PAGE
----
The B.C.S. spectacles always generate a cacophony of voices demanding a college football playoff, a system that determines the one true best final ultimate champion (for that year at least). The Super Bowl stands as the mirror image of the BCS response to the lust for one final champion. I want to reflect a little on this thirst to have only one champion. What is the real purpose of championships?
In the underrated movie The Highlander, doomed immortals play out a grotesque game over the centuries where they must battle and kill each other until the end. For There Can Be Only One. In the movie the prize for the immortal left standing is to regain their mortality and live and love as a mortal human.
I always wonder about the drive in sports to demand a championship so that there can only be one. The demand for a championship requires that only one person or team beats all the rest. This lust for a championship demands one who demonstrates dominance or superiority to all others in competition or combat.
The linguistic origins of champion hint at this dynamic. The concept has the same origins as camp and campus or field, specifically a field of combat. The Romans specialized the word to describe gladiators and the medieval French and English deployed champion to describe the victor on fields of combat especially the tests of military skill at tournaments. This approach interprets athletics as an extension of military combat where the stakes are death, and one person must kill or be killed, to vanquish is to live. The moral contest to be champion remains, like war, zero sum, and athletics prepares for and mimics this world of war.
American sport metaphors reek of sport's military origins. It banters around the word "warrior" to describe sports heroes; of course, athletes are not real warriors. The real warriors are in Iraq and Afghanistan. The metaphor of sport as combat and war, however, drives the demand for one champion who vanquishes the rest and gains the victory or prize. "Victory" itself grows from the Latin root "to conquer," and this derives from deep Indo-European roots - to fight or subdue or to succeed in combat. The whole cluster of conflict and battle language around sport drives the ideal of champions.
And yet I wonder.
The moral worth of sport and athletic endeavor can grow from another ethical root. In most cultures sport obviously grew from the cultivation of skills needed to survive and these involved hunting and fighting and cooperation, but the Greeks and other cultures also saw sport as a way to expand and perfect their humanity. They experience sport as practice in cooperation and growth where individuals pushed each other to grow through competition. Part II will examine how this opens a way of thinking about sport without an obsessive demand that there be only one champion.
Greek, Egyptian, Assyrian art all emphasized the beauty and line of sport and athletes. These cultures appreciated that mastery of athletics required training, discipline, practice and integrating mind, body and emotions. This is the ideal that lingers behind the affiliation of sports with universities in the United States.
For most of us this drive to perfect begins alone - trying to master a bicycle or skateboard, spending hours hitting a tennis ball off a backboard or shooting baskets or dribbling or feinting with a soccer ball. The sport does not matter but the drive first appears as solitary effort to master small skills and overcome endless mistakes and failures. A person learns not to quit and to push harder and spend time and effort. This drive begins not with the drive to subdue and dominate others, but to subdue and conquer oneself by mastering the minute skills and traits needed to improve and refine an athletic skill. Young athletes focus on what they can control themself; how many parents and coaches have recited that litany?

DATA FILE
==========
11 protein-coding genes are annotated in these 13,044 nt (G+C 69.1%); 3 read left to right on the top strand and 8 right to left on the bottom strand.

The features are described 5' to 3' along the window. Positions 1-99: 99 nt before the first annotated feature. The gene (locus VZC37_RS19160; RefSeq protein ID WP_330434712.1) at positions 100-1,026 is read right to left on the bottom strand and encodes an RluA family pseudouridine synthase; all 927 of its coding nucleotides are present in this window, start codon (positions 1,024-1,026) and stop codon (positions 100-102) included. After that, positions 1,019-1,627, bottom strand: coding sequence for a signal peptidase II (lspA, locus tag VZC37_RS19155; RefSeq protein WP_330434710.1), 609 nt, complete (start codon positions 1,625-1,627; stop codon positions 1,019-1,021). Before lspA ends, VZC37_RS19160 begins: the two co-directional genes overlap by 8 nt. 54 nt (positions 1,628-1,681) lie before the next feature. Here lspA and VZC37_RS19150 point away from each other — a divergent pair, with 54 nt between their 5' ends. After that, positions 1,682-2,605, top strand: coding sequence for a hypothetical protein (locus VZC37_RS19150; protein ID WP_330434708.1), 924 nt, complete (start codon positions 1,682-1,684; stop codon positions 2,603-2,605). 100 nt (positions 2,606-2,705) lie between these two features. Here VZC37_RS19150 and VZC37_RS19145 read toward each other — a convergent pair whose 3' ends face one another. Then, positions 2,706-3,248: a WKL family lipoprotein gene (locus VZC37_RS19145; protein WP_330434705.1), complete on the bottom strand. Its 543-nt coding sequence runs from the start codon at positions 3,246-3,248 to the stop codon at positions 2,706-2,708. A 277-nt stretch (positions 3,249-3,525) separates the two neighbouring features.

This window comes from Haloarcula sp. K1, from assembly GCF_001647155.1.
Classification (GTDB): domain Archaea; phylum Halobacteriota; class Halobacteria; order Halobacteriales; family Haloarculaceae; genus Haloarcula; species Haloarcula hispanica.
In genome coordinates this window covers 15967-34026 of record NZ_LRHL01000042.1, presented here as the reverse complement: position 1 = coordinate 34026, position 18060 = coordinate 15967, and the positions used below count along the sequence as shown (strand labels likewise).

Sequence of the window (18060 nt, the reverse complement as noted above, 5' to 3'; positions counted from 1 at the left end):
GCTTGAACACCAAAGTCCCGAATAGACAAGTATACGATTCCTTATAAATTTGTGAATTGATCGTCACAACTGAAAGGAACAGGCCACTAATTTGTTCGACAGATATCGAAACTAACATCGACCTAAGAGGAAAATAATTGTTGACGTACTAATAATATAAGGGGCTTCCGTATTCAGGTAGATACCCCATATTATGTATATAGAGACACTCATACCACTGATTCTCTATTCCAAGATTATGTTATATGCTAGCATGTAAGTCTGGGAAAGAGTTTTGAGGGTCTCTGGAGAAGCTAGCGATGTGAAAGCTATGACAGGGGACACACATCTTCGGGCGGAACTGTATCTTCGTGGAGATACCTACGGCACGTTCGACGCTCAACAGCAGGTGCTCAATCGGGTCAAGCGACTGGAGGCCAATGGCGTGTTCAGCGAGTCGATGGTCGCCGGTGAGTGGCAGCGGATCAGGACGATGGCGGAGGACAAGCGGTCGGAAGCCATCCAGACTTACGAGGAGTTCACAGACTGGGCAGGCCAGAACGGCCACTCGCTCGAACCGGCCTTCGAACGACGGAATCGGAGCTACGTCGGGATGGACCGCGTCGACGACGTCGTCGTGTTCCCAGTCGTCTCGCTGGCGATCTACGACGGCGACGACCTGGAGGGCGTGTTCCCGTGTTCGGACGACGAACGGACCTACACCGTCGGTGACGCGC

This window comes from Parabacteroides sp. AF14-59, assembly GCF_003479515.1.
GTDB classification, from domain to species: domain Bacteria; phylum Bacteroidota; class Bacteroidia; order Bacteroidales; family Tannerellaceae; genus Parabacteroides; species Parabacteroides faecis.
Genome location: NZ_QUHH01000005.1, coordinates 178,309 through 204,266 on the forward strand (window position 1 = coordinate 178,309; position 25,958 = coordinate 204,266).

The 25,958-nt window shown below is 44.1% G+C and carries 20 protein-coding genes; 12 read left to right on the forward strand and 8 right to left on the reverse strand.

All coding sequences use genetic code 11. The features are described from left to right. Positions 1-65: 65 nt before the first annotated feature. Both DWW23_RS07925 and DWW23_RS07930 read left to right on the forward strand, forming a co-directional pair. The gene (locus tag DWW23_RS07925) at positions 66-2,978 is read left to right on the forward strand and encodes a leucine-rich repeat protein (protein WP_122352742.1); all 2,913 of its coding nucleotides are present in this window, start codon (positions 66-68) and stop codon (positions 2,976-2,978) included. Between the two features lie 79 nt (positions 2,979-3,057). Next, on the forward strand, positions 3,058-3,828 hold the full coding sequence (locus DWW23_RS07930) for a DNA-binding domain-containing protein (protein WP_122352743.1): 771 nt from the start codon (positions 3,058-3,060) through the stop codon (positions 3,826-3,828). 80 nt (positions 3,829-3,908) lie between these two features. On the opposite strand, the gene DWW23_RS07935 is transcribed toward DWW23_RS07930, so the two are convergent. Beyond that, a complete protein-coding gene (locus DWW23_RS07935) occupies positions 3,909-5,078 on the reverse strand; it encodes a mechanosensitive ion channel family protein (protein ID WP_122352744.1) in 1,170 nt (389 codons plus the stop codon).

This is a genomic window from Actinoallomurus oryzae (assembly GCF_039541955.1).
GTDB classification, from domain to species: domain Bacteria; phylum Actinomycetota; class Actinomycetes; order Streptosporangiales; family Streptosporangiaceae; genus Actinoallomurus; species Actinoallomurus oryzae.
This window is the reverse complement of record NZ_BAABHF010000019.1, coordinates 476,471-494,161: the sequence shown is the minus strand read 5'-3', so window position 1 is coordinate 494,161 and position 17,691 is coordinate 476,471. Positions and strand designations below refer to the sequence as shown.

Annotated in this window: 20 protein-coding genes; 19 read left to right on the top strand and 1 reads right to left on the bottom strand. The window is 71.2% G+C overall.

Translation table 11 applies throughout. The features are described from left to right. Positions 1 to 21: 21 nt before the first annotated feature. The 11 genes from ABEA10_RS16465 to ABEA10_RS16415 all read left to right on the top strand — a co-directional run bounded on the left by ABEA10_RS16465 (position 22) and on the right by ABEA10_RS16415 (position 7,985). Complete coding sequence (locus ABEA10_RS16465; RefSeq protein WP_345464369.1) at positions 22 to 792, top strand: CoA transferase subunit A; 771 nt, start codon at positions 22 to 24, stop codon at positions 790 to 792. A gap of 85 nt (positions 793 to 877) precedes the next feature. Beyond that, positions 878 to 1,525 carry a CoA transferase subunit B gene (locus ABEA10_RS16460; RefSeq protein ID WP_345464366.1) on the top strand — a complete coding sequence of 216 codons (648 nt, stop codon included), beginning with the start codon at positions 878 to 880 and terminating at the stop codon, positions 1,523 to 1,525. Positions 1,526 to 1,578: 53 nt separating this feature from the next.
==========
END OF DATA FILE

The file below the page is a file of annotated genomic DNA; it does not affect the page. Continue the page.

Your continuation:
The athlete originally competes against baselines, against ideals of form and against themselves to stretch and extend their reach and competence. Athletes often work alone. This path does not necessarily require the need or desire to dominate or vanquish others.
Now to the ideal of being a champion. The ideal of being a champion spawns championships, the tournaments or environments where individuals test those carefully developed athletics skills and stances. In this moral vein, the justification for seeking to be a champion flows from testing oneself against others as a way to increase one's own development as a human and athlete. The outcome of these encounters can be not only personal growth but excellence in the form of the sport driven by encounters with other athletes who may be more proficient. This test forces the athlete to develop or stop. This is where the moral power of championships comes from. This is why the NCAA has made holding championships an integral part of its mission.
Winning marks growth and excellence not simply dominance. Competing against another person sets up a trial and motivates each person to work harder. In the competition which can be parallel as in swimming or interactive such as tennis or basketball, the athlete learns if she can swim as fast or kick as far or whether he can shoot while guarded or return a new serve. These trials may end in losing or failure; the other person may be superior. The question before the athlete and person becomes do they settle at the level they are and integrate that accomplished level into their life or do they quit the pursuit entirely, believing they have failed in developing that sport or, and this is the key moral challenge: do they focus harder, work harder, study harder, get training and mentoring? The next trial against people becomes a measuring stick. At some point the athlete or team may reach a skill level that their growth stops. The athletes require higher level trials and challenges to push themselves new ways to get better at their chosen sport.